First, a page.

Employers of companionship and domestic employees can breathe a little easier, now that a court has set aside major portions of a rule that may have required that such employees receive the minimum wage and overtime under the federal Fair Labor Standards Act.

At issue was a Final Rule issued by the U.S. Department of Labor in 2013, which was to take effect January 1, 2015. Companionship workers have historically been exempt from the FLSA's minimum wage and overtime requirements. But under the Final Rule, the definition of "companionship services" not only was substantially narrowed, but also employees of third-party home health-care agencies (as opposed to employees who were employed directly by the individuals needing care or their family members) were excluded from the exemptions. If the Final Rule had not been vacated, many more companionship workers would be entitled to the FLSA minimum wage and, if applicable, overtime.

Even though the 2013 Final Rule was scheduled to take effect on January 1 of this year, the DOL announced that it would not begin taking enforcement action until June 30. However, as we previously reported, the delay in DOL enforcement action would not have prevented individuals from bringing private lawsuits starting January 1.

This has all become a moot point, though, because of the two court rulings that came about in late December and early January.

On December 22, Judge Richard Leon of the District of Columbia vacated the part of the Final Rule that excluded employees of third-party providers from the minimum wage and overtime exemptions.

Judge Leon noted that the statutory language supporting the use of the exemptions by third-party employers had been in place since 1974, and specifically upheld by the U.S. Supreme Court. In addition, despite "efforts by legislators in the majority party in both the House and the Senate in three consecutive Congresses" to change the law, Judge Leon said, no bill excluding third-party employers had ever made it out of committee. On this basis, he rejected the DOL's attempt to substantively change the law through the administrative process:

Undaunted by the Supreme Court's decision . . ., and the utter lack of Congressional support to withdraw the exemption, the Department of Labor amazingly decided to try to do administratively what others had failed to achieve in either the Judiciary or the Congress.

Then, on January 14, Judge Leon vacated the DOL's narrow definition of "companionship services," granting a motion for emergency injunctive relief filed by a number of home care providers.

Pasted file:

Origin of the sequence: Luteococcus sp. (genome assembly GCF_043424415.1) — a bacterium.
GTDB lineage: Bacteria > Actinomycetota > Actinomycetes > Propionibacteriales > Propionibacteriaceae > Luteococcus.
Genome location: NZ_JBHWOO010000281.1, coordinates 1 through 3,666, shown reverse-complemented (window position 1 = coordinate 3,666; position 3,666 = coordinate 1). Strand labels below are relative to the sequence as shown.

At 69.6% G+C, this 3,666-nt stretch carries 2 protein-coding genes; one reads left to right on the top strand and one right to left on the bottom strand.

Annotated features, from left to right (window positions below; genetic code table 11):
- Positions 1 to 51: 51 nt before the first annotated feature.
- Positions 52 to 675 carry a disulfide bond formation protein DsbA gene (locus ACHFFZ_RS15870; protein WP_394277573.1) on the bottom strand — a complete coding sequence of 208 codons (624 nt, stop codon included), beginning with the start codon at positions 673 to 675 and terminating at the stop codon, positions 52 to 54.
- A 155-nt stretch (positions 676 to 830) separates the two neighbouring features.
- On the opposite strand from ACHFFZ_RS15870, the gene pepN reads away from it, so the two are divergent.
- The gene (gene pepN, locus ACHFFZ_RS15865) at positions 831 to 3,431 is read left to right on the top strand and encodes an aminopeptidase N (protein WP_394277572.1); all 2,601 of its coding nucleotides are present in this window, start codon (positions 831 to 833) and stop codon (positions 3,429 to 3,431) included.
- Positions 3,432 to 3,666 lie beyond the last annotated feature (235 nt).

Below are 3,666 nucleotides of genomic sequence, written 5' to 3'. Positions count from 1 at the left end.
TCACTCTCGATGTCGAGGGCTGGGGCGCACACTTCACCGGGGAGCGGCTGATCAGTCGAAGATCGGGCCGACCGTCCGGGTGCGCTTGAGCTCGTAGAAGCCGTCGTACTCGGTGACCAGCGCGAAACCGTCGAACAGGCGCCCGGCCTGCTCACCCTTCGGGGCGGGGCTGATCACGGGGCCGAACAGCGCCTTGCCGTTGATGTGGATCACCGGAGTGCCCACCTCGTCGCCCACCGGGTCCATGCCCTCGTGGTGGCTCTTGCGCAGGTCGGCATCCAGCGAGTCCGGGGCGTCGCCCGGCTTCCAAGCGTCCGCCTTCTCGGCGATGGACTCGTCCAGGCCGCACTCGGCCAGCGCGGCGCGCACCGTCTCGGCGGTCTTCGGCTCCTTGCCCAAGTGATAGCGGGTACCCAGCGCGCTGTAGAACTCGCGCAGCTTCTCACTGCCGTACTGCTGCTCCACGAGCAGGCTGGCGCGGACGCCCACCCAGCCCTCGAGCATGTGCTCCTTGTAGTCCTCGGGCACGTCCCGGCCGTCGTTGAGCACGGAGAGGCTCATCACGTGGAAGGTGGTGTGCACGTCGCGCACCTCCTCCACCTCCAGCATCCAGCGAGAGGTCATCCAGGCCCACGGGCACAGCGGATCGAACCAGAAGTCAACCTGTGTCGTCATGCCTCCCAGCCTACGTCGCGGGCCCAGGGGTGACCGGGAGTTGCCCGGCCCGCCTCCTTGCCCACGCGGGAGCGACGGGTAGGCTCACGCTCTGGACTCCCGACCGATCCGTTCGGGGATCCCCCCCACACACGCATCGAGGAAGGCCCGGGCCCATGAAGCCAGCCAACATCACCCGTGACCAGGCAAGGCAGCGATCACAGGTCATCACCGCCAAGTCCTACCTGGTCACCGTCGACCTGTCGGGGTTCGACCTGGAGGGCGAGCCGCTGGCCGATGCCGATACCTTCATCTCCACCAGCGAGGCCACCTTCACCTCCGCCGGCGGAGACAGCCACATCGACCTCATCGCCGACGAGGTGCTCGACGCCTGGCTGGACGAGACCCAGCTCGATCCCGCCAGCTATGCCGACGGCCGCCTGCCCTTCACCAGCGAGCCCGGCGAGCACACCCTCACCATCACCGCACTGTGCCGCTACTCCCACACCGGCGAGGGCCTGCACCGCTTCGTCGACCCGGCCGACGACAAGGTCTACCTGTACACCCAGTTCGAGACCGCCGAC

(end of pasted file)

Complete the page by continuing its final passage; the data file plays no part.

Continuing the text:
Under the Final Rule, "the term companionship services also includes the provision of care if the care is provided attendant to and in conjunction with the provision of fellowship and protection and if it does not exceed 20% of the total hours worked per person and per workweek." Once again, Judge Leon found that the DOL had overstepped its bounds by trying to administratively change longstanding interpretations:

Home care workers have been providing care to the elderly and disabled, under the umbrella of the companionship services exemption, since the enactment of the 1974 amendments. Here, I am once again faced with a long-standing regulation left untouched by Congress for 40 years…Congress has not shown one iota of interest in cabining the definition of companionship services which has been interpreted by the Department in the same way for 40 years…

Thus, the judge found that there was no indication that Congress had intended to impose a "20-percent limit" on caregiving services to elderly and disabled individuals.

As a result of Judge Leon's two orders, the DOL's Final Rule, as it applies to third-party employers and companionship services, will not go into effect. It remains to be seen whether the DOL will appeal. UPDATE (1/26/15): The DOL has appealed both of Judge Leon’s Orders to the U.S. Court of Appeals for the District of Columbia Circuit. It should be noted that there are some other provisions of the DOL's Final Rule that were not addressed in the Court's ruling and will therefore remain in effect unless stayed or vacated by a future court order. These involve certain definitions and recordkeeping requirements.